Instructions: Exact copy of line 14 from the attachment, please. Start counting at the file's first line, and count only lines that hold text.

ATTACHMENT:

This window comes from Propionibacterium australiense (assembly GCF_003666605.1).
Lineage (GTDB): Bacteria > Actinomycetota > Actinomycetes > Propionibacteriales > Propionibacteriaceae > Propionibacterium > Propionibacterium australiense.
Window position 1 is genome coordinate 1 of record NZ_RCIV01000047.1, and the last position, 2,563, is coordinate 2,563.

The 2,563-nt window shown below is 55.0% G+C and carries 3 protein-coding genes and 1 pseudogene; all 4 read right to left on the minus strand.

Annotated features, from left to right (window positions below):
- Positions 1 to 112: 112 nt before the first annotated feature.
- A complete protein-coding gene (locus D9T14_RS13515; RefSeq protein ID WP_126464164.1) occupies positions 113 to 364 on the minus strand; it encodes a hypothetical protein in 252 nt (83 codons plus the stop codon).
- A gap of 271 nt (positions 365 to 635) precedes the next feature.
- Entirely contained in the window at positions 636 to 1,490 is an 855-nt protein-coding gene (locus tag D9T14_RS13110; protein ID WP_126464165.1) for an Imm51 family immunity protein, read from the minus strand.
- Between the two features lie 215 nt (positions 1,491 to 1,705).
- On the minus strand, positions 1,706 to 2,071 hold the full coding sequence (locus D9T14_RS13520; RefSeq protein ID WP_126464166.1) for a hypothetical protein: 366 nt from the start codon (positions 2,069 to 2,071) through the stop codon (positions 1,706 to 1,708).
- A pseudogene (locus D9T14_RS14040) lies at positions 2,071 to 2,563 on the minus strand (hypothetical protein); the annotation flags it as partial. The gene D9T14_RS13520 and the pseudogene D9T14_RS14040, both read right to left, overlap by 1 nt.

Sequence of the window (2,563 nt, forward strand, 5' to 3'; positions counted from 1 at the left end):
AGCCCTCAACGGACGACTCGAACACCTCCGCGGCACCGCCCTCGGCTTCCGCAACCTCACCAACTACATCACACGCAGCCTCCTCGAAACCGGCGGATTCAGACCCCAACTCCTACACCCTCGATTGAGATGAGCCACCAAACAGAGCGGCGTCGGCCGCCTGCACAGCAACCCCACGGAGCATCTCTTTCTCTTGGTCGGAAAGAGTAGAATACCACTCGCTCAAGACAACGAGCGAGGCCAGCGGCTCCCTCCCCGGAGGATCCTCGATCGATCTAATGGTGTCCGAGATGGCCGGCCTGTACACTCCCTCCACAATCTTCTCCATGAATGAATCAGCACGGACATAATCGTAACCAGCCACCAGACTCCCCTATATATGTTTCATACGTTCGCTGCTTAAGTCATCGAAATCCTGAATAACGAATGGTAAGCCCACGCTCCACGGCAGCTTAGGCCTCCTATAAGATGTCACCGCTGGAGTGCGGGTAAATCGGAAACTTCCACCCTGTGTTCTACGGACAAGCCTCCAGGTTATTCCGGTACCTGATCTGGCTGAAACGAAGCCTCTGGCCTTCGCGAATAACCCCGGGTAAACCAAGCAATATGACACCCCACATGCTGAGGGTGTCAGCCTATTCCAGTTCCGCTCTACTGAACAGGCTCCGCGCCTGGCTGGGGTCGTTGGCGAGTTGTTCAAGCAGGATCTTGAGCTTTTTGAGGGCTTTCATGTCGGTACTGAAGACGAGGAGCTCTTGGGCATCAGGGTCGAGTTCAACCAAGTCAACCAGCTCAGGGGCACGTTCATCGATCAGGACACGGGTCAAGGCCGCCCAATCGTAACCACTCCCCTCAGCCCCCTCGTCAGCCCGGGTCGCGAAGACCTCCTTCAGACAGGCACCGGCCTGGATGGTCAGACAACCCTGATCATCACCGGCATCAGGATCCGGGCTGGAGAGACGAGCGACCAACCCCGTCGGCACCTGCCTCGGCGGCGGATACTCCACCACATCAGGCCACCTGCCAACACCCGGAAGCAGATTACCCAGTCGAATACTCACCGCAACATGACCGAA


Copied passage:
AGCCCTCAACGGACGACTCGAACACCTCCGCGGCACCGCCCTCGGCTTCCGCAACCTCACCAACTACATCACACGCAGCCTCCTCGAAACCGGCGGATTCAGACCCCAACTCCTACACCCTCGATTGAGATGAGCCACCAAACAGAGCGGCGTCGGCCGCCTGCACAGCAACCCCACGGAGCATCTCTTTCTCTTGGTCGGAAAGAGTAGAATACCACTCGCTCAAGACAACGAGCGAGGCCAGCGGCTCCCTCCCCGGAGGATCCTCGATCGATCTAATGGTGTCCGAGATGGCCGGCCTGTACACTCCCTCCACAATCTTCTCCATGAATGAATCAGCACGGACATAATCGTAACCAGCCACCAGACTCCCCTATATATGTTTCATACGTTCGCTGCTTAAGTCATCGAAATCCTGAATAACGAATGGTAAGCCCACGCTCCACGGCAGCTTAGGCCTCCTATAAGATGTCACCGCTGGAGTGCGGGTAAATCGGAAACTTCCACCCTGTGTTCTACGGACAAGCCTCCAGGTTATTCCGGTACCTGATCTGGCTGAAACGAAGCCTCTGGCCTTCGCGAATAACCCCGGGTAAACCAAGCAATATGACACCCCACATGCTGAGGGTGTCAGCCTATTCCAGTTCCGCTCTACTGAACAGGCTCCGCGCCTGGCTGGGGTCGTTGGCGAGTTGTTCAAGCAGGATCTTGAGCTTTTTGAGGGCTTTCATGTCGGTACTGAAGACGAGGAGCTCTTGGGCATCAGGGTCGAGTTCAACCAAGTCAACCAGCTCAGGGGCACGTTCATCGATCAGGACACGGGTCAAGGCCGCCCAATCGTAACCACTCCCCTCAGCCCCCTCGTCAGCCCGGGTCGCGAAGACCTCCTTCAGACAGGCACCGGCCTGGATGGTCAGACAACCCTGATCATCACCGGCATCAGGATCCGGGCTGGAGAGACGAGCGACCAACCCCGTCGGCACCTGCCTCGGCGGCGGATACTCCACCACATCAGGCCACCTGCCAACACCCGGAAGCAGATTACCCAGTCGAATACTCACCGCAACATGACCGAA